'If graffiti changed anything - it would be illegal'
In crazy days when MOCA-exhibited artists are being arrested and jailed
by the LAPD, Banksy makes a smart twist on the 'If voting ever changed anything...'
See more by Banksy
Clipstone + Cleveland St., Fitzrovia, London
images from Fitzrovia News via Nuart
A pasted photo showing a graffiti covered interior; see more
See more by Alberto de Pedro
artist: Alberto de Pedro
via Escrito en la Pared
Carlina Miranda wrote an interesting piece for ARTnews
on the development of street art beyond graffiti and simple figures. I think it nicely sums up what I'm interested in posting on unurth.
Say the words "street art" and chances are people will conjure up images that borrow heavily from graphic pictures inspired by comic-book art or Constructivism...
That trend is changing. Young artists are turning away from the figuration common in so much street art—not to mention the alphanumeric elements of spray-can graffiti—and producing works that are more conceptual, abstract, and even three-dimensional.
For many of these artists, moving away from words and figurative images is key. "This isn't about imposing an idea," says Madrid-based Nuria Mora, 36, whose angular street abstractions are occasionally laced with floral patterns inspired by textiles. "These are quiet works. I'm trying to create a bit of silence in the city."
The shift to a different kind of work also represents an attempt to create something that will stand out amidst the plethora of illicit marks that seem to cover every available city surface. For years, Eltono tagged the train tunnels around Paris, but when he arrived in Madrid in the '90s, he found a city saturated in graffiti. "To add my name to that," he says, "just didn't make sense." It was then that he developed the colorful geometric box patterns for which he is now known.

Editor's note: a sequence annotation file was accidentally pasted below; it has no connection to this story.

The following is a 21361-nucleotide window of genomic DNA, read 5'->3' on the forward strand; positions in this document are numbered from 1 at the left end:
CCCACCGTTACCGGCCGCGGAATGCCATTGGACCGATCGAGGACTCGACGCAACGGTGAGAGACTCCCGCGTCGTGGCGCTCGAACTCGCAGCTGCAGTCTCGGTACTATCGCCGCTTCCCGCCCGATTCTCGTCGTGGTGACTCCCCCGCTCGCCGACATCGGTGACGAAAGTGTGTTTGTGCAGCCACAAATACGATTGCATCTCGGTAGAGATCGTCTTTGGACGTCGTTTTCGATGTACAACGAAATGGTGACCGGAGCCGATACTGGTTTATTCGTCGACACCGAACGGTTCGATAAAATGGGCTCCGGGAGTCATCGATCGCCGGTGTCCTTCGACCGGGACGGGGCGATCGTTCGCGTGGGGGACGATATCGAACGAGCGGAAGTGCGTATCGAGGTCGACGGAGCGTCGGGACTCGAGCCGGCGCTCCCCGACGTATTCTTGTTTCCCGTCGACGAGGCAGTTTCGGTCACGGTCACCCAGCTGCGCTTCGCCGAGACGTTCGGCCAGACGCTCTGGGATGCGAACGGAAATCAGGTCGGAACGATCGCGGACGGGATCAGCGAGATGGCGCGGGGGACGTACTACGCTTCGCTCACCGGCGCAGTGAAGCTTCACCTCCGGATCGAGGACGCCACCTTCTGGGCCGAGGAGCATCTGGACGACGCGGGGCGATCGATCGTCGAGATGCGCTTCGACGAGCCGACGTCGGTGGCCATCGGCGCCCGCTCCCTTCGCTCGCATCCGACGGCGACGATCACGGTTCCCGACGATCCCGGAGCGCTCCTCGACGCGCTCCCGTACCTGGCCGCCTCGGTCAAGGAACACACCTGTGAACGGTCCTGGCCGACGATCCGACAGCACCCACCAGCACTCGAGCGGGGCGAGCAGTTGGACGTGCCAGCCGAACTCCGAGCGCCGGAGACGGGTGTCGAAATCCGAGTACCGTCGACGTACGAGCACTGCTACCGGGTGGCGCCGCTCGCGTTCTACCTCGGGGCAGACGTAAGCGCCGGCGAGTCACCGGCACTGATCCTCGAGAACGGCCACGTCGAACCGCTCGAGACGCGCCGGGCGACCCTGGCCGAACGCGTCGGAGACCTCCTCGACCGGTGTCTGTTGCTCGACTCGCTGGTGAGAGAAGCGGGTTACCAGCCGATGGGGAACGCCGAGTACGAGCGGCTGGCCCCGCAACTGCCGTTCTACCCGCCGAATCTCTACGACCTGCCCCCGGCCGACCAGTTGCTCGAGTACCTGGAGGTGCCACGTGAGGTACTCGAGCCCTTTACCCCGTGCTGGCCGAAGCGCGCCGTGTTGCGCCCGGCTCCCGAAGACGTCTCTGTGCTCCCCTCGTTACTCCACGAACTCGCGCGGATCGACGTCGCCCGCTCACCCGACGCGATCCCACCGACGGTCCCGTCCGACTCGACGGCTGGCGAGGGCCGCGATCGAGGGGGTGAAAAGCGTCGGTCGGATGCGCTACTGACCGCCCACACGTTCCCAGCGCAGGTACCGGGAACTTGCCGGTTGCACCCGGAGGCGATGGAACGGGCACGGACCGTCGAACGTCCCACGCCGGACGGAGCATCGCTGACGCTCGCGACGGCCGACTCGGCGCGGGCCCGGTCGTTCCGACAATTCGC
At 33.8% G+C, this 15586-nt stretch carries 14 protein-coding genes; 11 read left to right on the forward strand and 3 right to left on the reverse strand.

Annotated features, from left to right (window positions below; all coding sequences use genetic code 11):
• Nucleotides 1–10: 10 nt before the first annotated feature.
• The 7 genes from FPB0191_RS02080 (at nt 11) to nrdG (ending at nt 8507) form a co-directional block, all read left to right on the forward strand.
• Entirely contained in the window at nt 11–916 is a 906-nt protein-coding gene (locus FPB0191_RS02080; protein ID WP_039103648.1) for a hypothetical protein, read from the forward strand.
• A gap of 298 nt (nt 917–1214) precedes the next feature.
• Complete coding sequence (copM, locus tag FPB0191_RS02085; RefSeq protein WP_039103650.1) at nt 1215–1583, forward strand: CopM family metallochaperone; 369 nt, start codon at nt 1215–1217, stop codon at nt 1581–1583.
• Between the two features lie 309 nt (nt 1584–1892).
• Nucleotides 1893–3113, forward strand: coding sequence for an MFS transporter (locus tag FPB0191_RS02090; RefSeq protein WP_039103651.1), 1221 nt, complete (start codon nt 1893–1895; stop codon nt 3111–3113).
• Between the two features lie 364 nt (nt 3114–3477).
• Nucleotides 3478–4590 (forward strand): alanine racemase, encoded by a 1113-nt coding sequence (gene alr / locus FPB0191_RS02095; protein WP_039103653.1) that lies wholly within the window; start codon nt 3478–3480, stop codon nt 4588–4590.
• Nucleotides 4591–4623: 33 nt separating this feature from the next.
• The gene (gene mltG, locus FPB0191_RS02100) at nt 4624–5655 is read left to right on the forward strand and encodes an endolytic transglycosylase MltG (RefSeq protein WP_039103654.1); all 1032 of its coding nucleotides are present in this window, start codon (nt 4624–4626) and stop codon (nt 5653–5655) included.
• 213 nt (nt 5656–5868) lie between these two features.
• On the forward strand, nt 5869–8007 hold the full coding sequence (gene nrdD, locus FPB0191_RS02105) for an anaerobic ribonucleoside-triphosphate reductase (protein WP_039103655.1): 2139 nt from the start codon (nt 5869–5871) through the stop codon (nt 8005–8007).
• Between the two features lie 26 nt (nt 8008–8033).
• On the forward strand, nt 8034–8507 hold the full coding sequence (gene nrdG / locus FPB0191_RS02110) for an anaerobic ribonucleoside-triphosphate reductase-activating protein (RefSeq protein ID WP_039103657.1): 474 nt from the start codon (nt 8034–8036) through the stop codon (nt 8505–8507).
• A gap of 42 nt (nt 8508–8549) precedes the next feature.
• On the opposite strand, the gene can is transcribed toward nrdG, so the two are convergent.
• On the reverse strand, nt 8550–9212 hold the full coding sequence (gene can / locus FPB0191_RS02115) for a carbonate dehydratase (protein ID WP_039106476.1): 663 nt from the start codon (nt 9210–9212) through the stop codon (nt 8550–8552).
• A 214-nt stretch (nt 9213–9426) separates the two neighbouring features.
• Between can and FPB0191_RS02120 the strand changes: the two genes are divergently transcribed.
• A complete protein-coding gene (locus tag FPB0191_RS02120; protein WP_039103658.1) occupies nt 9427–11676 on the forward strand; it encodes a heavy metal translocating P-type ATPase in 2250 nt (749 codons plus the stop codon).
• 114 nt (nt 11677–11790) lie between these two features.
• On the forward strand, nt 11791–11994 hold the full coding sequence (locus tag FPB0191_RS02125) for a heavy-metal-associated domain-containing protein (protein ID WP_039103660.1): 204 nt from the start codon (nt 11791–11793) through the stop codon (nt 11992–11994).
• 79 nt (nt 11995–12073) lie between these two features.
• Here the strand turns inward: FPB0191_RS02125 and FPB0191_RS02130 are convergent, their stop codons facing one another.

Javier Abarca, a curator and critic who teaches at the Complutense University in Madrid and writes about graffiti on his blog, Urbanario, says that it's time to rethink the street art taxonomy. While "graffiti" remains the chosen term to describe spray-can tagging, "street art"—with its everything-on-the-street implications—has become unwieldy. Abarca says he uses the term "post-graffiti" to describe any type of iconic mark-making on the street.
For more site-specific works, such as the one-offs created by Downey or Reese, Abarca uses the term "intervention"—which refers to a piece within the context of a very precise environment.
Naturally, it's not always clear who belongs in which column. Almost all of the artists mentioned above cross over from one category to another, from the street to the gallery, from graffiti to postgraffiti to intervention, eluding categorization.
"The interest for me is in this gray area where words aren't speaking quite perfectly," says MOMO. "If we're having trouble with the words, it means that something new is forming."
Read the full article on ARTnews